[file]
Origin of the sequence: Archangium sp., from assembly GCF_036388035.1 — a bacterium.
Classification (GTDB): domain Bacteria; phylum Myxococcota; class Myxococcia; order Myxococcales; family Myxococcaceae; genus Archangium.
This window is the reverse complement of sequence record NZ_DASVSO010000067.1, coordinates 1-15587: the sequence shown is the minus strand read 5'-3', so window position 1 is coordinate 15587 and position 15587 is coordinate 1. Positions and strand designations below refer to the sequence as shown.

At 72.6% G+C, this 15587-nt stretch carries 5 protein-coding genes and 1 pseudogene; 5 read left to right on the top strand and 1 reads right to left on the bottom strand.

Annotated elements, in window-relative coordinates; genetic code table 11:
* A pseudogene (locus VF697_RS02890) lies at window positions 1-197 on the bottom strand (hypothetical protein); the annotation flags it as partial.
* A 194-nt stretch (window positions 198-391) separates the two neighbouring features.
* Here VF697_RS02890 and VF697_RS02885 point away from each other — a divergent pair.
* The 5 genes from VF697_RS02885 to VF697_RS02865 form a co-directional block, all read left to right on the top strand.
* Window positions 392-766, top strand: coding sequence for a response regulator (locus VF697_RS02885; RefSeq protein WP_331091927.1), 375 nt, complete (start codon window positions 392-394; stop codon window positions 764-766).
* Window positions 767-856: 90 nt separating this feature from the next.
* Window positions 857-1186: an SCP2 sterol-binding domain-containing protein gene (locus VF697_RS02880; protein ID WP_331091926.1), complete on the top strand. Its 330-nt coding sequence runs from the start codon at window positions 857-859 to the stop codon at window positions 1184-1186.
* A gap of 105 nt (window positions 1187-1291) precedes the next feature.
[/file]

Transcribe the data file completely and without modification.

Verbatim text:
Origin of the sequence: Archangium sp., from assembly GCF_036388035.1 — a bacterium.
Classification (GTDB): domain Bacteria; phylum Myxococcota; class Myxococcia; order Myxococcales; family Myxococcaceae; genus Archangium.
This window is the reverse complement of sequence record NZ_DASVSO010000067.1, coordinates 1-15587: the sequence shown is the minus strand read 5'-3', so window position 1 is coordinate 15587 and position 15587 is coordinate 1. Positions and strand designations below refer to the sequence as shown.

At 72.6% G+C, this 15587-nt stretch carries 5 protein-coding genes and 1 pseudogene; 5 read left to right on the top strand and 1 reads right to left on the bottom strand.

Annotated elements, in window-relative coordinates; genetic code table 11:
* A pseudogene (locus VF697_RS02890) lies at window positions 1-197 on the bottom strand (hypothetical protein); the annotation flags it as partial.
* A 194-nt stretch (window positions 198-391) separates the two neighbouring features.
* Here VF697_RS02890 and VF697_RS02885 point away from each other — a divergent pair.
* The 5 genes from VF697_RS02885 to VF697_RS02865 form a co-directional block, all read left to right on the top strand.
* Window positions 392-766, top strand: coding sequence for a response regulator (locus VF697_RS02885; RefSeq protein WP_331091927.1), 375 nt, complete (start codon window positions 392-394; stop codon window positions 764-766).
* Window positions 767-856: 90 nt separating this feature from the next.
* Window positions 857-1186: an SCP2 sterol-binding domain-containing protein gene (locus VF697_RS02880; protein ID WP_331091926.1), complete on the top strand. Its 330-nt coding sequence runs from the start codon at window positions 857-859 to the stop codon at window positions 1184-1186.
* A gap of 105 nt (window positions 1187-1291) precedes the next feature.